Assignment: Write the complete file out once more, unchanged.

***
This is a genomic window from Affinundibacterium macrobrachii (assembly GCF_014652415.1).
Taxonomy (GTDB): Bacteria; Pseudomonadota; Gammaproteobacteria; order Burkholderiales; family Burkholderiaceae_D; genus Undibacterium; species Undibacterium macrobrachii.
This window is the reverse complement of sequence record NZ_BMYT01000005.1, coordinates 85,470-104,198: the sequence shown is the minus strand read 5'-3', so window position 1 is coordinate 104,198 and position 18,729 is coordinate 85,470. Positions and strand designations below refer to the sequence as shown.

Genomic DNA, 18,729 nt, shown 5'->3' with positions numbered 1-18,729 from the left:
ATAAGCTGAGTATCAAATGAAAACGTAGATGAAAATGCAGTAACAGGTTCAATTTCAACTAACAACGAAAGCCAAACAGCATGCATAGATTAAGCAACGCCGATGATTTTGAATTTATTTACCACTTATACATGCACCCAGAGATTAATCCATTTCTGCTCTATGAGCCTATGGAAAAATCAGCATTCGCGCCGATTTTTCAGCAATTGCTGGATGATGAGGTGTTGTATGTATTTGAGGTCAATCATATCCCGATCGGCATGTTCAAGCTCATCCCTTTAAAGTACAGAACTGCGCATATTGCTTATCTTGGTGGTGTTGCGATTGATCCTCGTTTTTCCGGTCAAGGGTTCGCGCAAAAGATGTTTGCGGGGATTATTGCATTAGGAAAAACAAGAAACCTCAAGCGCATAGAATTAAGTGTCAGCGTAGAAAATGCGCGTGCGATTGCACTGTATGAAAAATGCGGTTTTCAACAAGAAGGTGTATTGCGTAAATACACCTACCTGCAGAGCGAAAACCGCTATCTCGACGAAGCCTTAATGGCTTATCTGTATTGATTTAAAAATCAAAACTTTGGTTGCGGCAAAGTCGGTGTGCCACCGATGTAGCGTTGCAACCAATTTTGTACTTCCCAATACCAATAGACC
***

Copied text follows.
This is a genomic window from Affinundibacterium macrobrachii (assembly GCF_014652415.1).
Taxonomy (GTDB): Bacteria; Pseudomonadota; Gammaproteobacteria; order Burkholderiales; family Burkholderiaceae_D; genus Undibacterium; species Undibacterium macrobrachii.
This window is the reverse complement of sequence record NZ_BMYT01000005.1, coordinates 85,470-104,198: the sequence shown is the minus strand read 5'-3', so window position 1 is coordinate 104,198 and position 18,729 is coordinate 85,470. Positions and strand designations below refer to the sequence as shown.

Genomic DNA, 18,729 nt, shown 5'->3' with positions numbered 1-18,729 from the left:
ATAAGCTGAGTATCAAATGAAAACGTAGATGAAAATGCAGTAACAGGTTCAATTTCAACTAACAACGAAAGCCAAACAGCATGCATAGATTAAGCAACGCCGATGATTTTGAATTTATTTACCACTTATACATGCACCCAGAGATTAATCCATTTCTGCTCTATGAGCCTATGGAAAAATCAGCATTCGCGCCGATTTTTCAGCAATTGCTGGATGATGAGGTGTTGTATGTATTTGAGGTCAATCATATCCCGATCGGCATGTTCAAGCTCATCCCTTTAAAGTACAGAACTGCGCATATTGCTTATCTTGGTGGTGTTGCGATTGATCCTCGTTTTTCCGGTCAAGGGTTCGCGCAAAAGATGTTTGCGGGGATTATTGCATTAGGAAAAACAAGAAACCTCAAGCGCATAGAATTAAGTGTCAGCGTAGAAAATGCGCGTGCGATTGCACTGTATGAAAAATGCGGTTTTCAACAAGAAGGTGTATTGCGTAAATACACCTACCTGCAGAGCGAAAACCGCTATCTCGACGAAGCCTTAATGGCTTATCTGTATTGATTTAAAAATCAAAACTTTGGTTGCGGCAAAGTCGGTGTGCCACCGATGTAGCGTTGCAACCAATTTTGTACTTCCCAATACCAATAGACC